History hurts Shields’ chances at landing a big contract

A general manager posed an interesting question to me on Tuesday:

What is the largest free-agent contract ever given to a starting pitcher 33 or older?

The question is relevant, seeing as how the best remaining free agent, right-hander James Shields, is 33.

And the answer might help explain why the market for Shields is still unclear.

Simply put, the history of pitchers who sign big free-agent contracts at age 32 or above is not good.

Consider the six largest such deals:

*Cliff Lee: Five years, $120 million, 2011.

Lee, for the most part, was his usual brilliant self in the first three years of the deal, which he signed with the Phillies entering his age 32 season. However, he made only 13 starts last season due to elbow trouble and is a physical question entering 2015.

*Kevin Brown: Seven years, $105 million, 1999.

This one is even more incredible in hindsight; Brown was 34 when the Dodgers made him baseball’s first $100 million man. He pitched five years for the club and was successful in three of them. The Dodgers then traded him to the Yankees, for whom he finished his contract in disappointing fashion before retiring.

*A.J. Burnett: Five years, $82.5 million, 2009.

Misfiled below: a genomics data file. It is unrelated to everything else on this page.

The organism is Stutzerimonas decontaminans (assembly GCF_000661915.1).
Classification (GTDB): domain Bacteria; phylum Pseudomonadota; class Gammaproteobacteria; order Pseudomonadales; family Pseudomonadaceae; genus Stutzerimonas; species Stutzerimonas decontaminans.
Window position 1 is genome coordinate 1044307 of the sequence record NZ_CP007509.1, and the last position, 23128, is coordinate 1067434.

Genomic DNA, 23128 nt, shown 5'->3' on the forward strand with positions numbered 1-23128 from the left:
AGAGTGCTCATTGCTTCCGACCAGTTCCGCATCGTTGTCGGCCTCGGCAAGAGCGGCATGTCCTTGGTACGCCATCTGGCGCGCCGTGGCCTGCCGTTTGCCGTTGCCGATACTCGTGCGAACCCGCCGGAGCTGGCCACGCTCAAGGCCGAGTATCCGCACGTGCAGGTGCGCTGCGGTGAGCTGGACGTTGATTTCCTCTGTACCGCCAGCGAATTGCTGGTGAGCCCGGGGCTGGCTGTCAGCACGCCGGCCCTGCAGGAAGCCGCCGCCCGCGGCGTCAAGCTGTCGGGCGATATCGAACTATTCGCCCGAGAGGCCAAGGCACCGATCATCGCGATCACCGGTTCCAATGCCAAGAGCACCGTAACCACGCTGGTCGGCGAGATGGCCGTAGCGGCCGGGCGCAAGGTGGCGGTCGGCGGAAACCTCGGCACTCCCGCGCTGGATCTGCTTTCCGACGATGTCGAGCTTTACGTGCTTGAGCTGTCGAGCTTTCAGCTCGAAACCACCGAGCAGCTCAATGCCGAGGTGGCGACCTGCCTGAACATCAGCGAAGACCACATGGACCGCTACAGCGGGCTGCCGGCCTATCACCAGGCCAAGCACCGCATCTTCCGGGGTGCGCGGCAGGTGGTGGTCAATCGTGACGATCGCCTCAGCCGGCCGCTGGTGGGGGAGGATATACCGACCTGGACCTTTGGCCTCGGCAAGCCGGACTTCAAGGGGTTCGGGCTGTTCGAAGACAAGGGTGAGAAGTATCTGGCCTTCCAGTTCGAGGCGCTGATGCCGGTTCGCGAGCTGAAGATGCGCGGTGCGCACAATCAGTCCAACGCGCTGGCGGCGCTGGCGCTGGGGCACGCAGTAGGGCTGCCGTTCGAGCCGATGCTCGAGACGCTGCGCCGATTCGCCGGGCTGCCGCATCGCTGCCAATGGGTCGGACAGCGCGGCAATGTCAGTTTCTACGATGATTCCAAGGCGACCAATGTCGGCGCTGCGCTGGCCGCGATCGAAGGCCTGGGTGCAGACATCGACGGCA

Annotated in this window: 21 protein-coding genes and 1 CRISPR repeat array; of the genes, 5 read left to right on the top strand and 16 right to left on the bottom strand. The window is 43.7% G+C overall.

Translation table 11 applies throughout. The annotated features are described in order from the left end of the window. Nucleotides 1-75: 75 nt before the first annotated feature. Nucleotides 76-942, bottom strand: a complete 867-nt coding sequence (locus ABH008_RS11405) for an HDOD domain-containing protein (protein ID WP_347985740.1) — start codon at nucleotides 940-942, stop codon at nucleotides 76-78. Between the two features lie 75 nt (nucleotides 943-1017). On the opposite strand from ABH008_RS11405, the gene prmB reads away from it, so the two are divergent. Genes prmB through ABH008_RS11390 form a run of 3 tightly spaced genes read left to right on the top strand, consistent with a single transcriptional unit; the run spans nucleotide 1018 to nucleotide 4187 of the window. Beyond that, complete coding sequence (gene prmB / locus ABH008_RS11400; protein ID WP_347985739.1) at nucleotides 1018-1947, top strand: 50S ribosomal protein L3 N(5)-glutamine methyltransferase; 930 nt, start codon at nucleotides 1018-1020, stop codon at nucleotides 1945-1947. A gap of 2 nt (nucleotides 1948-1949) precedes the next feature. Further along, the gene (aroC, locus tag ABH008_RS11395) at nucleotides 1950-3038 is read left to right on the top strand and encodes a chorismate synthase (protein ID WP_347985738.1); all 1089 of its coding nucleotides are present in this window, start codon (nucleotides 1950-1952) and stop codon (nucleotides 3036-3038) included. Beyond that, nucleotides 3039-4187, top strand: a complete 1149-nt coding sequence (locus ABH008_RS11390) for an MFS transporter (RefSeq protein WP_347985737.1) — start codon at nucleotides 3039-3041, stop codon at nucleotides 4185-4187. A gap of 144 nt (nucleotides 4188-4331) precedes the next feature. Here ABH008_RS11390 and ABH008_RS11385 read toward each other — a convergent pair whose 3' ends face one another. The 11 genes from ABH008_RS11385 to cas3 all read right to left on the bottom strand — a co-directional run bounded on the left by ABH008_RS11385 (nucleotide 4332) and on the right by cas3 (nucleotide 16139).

The Yankees signed Burnett entering his age 32 season, but after a solid debut with the club in ’09 he proved mostly a dud over the next two years. Only after getting traded to the Pirates did Burnett revive, finishing his contract strong with back-to-back impressive seasons.

*Derek Lowe: Four years, $60 million, 2009.

The Braves actually signed Lowe to this deal when he was entering his age 36 season. Lowe’s adjusted ERA was below-average his first three seasons in Atlanta, though he did average 192 innings and help the team win the wild card in 2010. The Braves traded him to the Indians before the final year of his deal.

*Mark Buehrle: Four years, $58 million, 2012.

This one actually has worked out pretty well; Buehrle has been his usual consistent self, averaging 203 innings and producing an above-average adjusted ERA. The Marlins signed him at age 33 and then traded him to the Blue Jays in a salary-shedding move after the first year of the deal.

*Pedro Martinez: Four years, $53 million, 2005.

Martinez was 33 when the Mets signed him at the back end of his Hall of Fame career. The move helped restore the franchise’s luster, but the oft-injured Martinez averaged under 90 innings in the final three seasons of the contract.

So, what does all this mean for Shields?

The most recent of the above contracts was Buehrle’s, and that was three years ago. Buehrle entered the market with an even greater number of innings pitched than Shields has now, but he also boasted a better adjusted ERA. Executives cite not only Shields’ age as a negative, but also his backlog of innings, declining strikeout rate and spotty postseason performance.

A five-year, $100 million deal for Shields was the original expectation by many in the industry. A four-year deal probably is more realistic, and at this point it would be a surprise if Shields received $20 million per year.